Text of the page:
How to reduce water-related costs in renal units

How to reduce water-related costs in renal units

The economic and ecological arguments for water conservation in renal units are undeniable, and thankfully there are now options for addressing it in every situation.

Dialysis facilities are hospitals’ biggest consumers of water, and any wastage is costly both to healthcare budgets and to the environment. As well as increasing bills, excessive consumption exacerbates water scarcity problems which affect natural habitats and people’s quality of life. A related issue is that inefficiencies in water use mean more energy is required by utility companies, to treat and supply extra volumes, and carbon emissions are raised accordingly. The energy efficiency of hospitals’ own water purification systems also needs to be considered.

Reverse osmosis (RO) is a key element of water purification for dialysis. A RO unit’s filter blocks the passage of dissolved substances, while allowing a percentage of the water to pass through as purified dialysate. The rest of the water, which now has a higher concentration of minerals, is rejected. Without a water recovery system, it simply ‘runs to drain’. Some set-ups waste up to two thirds of their input water in this way, and this may go on for 16 hours a day or even 24/7.

There are two main alternatives for recovering that water: re-using it for some other purpose; or re-treating and recirculating it through the purification system.

Re-use for a different purpose
The term ‘grey water’ is often used for water which is no longer of drinking quality but is still suitable for other uses. The ‘concentrate’ rejected by a RO unit falls into this category. Importantly, it has not been in contact with the patient and, despite its higher dissolved content, it can be considered clean. It requires only minimal treatment, in the form of UV radiation and/or chlorination for bacterial control.

Grey water may be used, for instance, in flushing toilets, laundry, cooling equipment or for watering garden areas. For this to be feasible, the hospital must have a use for the quantities that will be produced. If it does, the payback through lower water bills will be quick. There must be enough space in the facility for a collection tank, pipework and pumps, and installation of these will cost less if they are incorporated into a new building design rather than retrofitted.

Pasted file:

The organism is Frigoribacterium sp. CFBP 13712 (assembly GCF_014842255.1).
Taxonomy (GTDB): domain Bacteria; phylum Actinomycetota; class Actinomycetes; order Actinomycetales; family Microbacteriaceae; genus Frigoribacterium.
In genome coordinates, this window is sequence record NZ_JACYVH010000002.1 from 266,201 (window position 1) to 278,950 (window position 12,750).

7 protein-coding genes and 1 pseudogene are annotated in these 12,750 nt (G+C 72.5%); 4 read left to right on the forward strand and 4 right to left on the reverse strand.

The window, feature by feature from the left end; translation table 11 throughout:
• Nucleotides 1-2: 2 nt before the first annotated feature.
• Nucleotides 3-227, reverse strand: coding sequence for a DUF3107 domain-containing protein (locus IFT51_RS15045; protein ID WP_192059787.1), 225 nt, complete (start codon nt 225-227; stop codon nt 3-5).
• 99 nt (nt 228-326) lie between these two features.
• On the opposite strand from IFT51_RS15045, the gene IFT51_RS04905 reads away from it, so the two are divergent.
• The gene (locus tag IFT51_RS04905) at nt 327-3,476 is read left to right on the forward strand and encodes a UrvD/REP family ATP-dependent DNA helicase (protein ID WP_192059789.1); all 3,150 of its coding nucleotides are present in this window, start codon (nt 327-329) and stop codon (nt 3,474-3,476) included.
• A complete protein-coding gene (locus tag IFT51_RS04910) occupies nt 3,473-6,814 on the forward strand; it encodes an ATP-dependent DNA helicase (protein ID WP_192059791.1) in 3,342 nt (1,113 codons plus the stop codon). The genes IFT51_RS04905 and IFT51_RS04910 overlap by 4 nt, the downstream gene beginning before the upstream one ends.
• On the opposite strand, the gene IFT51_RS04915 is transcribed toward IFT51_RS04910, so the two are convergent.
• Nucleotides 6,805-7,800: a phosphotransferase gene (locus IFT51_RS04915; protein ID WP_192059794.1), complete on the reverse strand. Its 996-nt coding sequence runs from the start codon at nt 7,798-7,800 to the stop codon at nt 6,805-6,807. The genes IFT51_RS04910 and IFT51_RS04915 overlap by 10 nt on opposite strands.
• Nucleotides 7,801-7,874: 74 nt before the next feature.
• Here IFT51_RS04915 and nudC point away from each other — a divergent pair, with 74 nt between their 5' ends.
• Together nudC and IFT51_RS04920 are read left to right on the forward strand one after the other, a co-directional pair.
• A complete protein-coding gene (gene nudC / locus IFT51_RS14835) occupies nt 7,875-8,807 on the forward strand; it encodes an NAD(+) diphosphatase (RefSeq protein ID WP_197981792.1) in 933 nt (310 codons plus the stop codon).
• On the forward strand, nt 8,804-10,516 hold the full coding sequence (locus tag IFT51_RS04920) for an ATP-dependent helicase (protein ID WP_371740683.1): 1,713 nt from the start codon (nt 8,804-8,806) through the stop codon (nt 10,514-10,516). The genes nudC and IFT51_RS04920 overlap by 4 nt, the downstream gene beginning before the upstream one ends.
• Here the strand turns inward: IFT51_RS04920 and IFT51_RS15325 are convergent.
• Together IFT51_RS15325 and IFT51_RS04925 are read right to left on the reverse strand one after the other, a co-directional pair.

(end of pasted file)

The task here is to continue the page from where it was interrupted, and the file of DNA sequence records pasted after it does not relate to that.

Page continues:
Recirculation of concentrate
In this type of system there is no need for a tank as the concentrate is continuously recirculated via a ring main. After passing through a second RO unit, the re-treated concentrate is returned to the front end of the purification set-up.

In up to date ROs, water recovery rates are typically around 70% – leaving just 30% to run to drain. The most high-tech systems have additional water-saving and energy-efficient features which boost recovery to 85-90% and further reduce electricity bills. Advanced technology inevitably comes at a higher price, but a straightforward calculation can determine whether its return on investment will be fast enough to justify itself.

Intelligent advances
Specifications vary according to needs and budgets. At the top end, there are solutions that offer four-way-acting recovery. In addition to concentrate recirculation and re-treatment, as described, the intelligent technology of these systems respond to changes in dialysate demand, conductivity and temperature.

Variable-speed pumps save water and energy by adjusting flow rates according to dialysate needs. If less dialysate is required, they slow down production and send less water to drain. If no dialysate is being used, they shut the system down and no water goes to drain.

When water is being recirculated, but little dialysate is being drawn off, the concentrate’s dissolved content increases. This is detected by monitoring its conductivity. In response, the RO slowly opens its drain valves so some of the concentrate can be ejected and replaced by fresh water to restore an acceptable dissolved content level. Recirculation can also add unwanted heat energy to the concentrate, so the RO monitors temperature and again uses controlled drain valve opening to adjust as necessary.

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